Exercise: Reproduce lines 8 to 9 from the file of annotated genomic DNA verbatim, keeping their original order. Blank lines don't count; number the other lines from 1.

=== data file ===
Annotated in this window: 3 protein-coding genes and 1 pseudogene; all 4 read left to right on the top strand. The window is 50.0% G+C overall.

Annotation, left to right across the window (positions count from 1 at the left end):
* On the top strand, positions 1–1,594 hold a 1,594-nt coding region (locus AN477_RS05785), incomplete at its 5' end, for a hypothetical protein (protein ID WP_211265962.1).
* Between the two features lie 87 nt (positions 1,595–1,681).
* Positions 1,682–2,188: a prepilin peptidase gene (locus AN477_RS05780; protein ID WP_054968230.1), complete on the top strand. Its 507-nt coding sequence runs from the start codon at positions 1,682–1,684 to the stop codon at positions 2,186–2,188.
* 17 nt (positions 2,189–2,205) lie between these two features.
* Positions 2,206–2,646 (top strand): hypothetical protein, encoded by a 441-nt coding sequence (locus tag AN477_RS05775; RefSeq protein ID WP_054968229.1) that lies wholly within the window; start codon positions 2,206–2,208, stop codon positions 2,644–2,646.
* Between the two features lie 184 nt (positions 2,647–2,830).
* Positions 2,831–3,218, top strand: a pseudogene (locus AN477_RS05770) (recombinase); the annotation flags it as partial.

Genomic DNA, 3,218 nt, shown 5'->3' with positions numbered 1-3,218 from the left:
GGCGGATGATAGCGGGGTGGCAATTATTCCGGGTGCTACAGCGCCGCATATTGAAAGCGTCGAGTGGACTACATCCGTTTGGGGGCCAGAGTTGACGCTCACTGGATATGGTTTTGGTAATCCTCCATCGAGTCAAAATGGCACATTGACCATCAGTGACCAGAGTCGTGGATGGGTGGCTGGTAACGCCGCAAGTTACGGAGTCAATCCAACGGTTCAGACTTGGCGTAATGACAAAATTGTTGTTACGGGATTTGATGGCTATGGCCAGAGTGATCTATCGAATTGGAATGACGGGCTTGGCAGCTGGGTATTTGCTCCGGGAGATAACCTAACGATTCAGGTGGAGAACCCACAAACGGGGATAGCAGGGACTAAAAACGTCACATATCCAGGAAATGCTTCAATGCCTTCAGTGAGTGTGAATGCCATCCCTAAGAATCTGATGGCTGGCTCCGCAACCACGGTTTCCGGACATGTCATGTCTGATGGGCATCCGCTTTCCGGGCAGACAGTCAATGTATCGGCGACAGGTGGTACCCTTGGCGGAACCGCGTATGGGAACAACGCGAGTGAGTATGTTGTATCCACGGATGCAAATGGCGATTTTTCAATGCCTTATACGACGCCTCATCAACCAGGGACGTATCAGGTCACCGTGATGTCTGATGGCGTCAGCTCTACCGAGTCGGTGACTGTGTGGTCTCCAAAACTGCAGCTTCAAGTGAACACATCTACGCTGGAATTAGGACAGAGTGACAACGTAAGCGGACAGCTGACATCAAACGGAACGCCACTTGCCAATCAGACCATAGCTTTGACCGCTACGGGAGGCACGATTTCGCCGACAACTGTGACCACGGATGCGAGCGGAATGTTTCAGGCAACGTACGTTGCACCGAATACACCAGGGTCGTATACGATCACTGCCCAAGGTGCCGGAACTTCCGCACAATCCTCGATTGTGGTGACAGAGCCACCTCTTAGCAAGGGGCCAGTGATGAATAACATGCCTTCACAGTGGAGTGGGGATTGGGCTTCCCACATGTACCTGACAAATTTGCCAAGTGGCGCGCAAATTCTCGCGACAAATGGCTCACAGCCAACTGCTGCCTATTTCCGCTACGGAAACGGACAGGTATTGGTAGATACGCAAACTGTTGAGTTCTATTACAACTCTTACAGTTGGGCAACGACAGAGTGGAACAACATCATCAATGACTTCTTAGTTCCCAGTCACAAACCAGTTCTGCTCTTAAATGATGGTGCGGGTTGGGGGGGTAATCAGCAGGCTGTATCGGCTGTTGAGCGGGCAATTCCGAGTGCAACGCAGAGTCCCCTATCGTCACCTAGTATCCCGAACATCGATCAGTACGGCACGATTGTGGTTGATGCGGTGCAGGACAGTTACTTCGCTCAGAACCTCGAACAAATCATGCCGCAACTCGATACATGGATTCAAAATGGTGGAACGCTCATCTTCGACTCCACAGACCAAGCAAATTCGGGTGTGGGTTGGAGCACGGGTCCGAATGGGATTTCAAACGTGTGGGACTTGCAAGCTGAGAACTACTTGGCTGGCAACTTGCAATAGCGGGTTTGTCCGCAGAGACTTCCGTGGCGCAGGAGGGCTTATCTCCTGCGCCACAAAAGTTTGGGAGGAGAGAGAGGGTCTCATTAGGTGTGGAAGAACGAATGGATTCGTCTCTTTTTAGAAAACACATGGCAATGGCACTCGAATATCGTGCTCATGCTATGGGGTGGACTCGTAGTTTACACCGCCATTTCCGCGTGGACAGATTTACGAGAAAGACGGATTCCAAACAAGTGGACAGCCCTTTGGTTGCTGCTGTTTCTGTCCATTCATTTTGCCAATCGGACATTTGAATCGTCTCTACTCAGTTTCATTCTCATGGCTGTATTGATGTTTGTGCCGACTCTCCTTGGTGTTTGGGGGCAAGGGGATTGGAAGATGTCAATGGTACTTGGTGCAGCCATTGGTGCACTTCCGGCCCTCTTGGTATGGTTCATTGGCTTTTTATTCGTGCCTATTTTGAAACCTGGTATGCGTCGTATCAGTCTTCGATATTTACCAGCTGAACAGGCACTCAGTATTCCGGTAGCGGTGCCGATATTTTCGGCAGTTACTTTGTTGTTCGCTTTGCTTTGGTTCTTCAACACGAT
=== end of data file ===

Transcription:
* Between the two features lie 184 nt (positions 2,647–2,830).
* Positions 2,831–3,218, top strand: a pseudogene (locus AN477_RS05770) (recombinase); the annotation flags it as partial.